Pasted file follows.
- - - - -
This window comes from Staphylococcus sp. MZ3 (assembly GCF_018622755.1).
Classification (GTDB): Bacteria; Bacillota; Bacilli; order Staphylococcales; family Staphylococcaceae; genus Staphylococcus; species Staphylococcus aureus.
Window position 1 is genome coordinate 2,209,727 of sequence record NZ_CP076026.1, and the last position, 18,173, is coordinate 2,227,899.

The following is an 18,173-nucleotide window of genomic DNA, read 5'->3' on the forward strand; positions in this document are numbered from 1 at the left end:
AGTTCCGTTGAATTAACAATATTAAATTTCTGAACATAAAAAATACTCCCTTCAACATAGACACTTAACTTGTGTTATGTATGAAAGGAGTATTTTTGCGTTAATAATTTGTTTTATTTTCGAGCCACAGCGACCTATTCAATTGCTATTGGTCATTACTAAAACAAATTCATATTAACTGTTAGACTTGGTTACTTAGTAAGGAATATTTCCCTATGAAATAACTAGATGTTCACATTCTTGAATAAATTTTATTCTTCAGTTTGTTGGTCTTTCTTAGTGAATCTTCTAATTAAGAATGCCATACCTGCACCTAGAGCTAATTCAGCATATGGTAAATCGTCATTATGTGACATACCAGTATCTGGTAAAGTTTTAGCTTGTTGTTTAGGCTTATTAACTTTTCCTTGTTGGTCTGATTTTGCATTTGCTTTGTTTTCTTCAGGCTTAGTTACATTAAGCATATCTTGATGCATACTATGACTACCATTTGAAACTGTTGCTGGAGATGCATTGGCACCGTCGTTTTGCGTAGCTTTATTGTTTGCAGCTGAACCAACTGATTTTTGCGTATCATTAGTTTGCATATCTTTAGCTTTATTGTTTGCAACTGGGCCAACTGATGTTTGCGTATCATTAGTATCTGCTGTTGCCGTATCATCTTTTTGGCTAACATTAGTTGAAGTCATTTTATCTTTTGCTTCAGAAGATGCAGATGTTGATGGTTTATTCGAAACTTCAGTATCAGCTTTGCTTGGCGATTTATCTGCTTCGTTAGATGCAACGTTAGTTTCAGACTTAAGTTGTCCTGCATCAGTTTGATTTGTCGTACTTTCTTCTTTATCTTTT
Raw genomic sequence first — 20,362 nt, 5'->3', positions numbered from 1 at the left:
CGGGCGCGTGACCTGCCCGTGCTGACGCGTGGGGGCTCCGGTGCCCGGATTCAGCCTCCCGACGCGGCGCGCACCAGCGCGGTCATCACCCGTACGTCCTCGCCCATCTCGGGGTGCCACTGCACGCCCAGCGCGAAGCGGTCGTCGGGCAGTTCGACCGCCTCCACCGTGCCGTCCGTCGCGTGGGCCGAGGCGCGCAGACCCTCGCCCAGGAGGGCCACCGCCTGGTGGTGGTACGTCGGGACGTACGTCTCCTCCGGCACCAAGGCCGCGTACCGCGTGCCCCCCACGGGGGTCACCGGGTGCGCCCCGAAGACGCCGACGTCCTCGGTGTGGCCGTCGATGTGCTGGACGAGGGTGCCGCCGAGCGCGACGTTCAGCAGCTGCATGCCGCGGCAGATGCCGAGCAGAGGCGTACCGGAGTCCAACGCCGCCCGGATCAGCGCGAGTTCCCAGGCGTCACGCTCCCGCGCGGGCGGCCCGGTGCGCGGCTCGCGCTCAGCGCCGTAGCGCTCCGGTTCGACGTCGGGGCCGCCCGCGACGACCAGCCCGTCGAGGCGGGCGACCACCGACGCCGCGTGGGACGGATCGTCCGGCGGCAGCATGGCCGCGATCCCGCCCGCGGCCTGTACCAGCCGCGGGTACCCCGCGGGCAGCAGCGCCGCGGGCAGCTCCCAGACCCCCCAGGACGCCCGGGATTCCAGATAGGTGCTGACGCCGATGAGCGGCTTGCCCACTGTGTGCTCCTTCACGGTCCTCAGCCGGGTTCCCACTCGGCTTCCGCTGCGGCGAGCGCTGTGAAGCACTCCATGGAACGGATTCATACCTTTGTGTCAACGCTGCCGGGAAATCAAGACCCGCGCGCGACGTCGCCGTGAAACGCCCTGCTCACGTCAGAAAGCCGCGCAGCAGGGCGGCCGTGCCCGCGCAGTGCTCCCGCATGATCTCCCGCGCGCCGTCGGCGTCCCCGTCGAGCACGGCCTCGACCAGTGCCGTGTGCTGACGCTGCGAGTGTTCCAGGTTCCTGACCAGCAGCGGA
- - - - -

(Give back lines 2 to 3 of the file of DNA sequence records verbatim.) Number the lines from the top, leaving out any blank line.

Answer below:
Classification (GTDB): Bacteria; Bacillota; Bacilli; order Staphylococcales; family Staphylococcaceae; genus Staphylococcus; species Staphylococcus aureus.
Window position 1 is genome coordinate 2,209,727 of sequence record NZ_CP076026.1, and the last position, 18,173, is coordinate 2,227,899.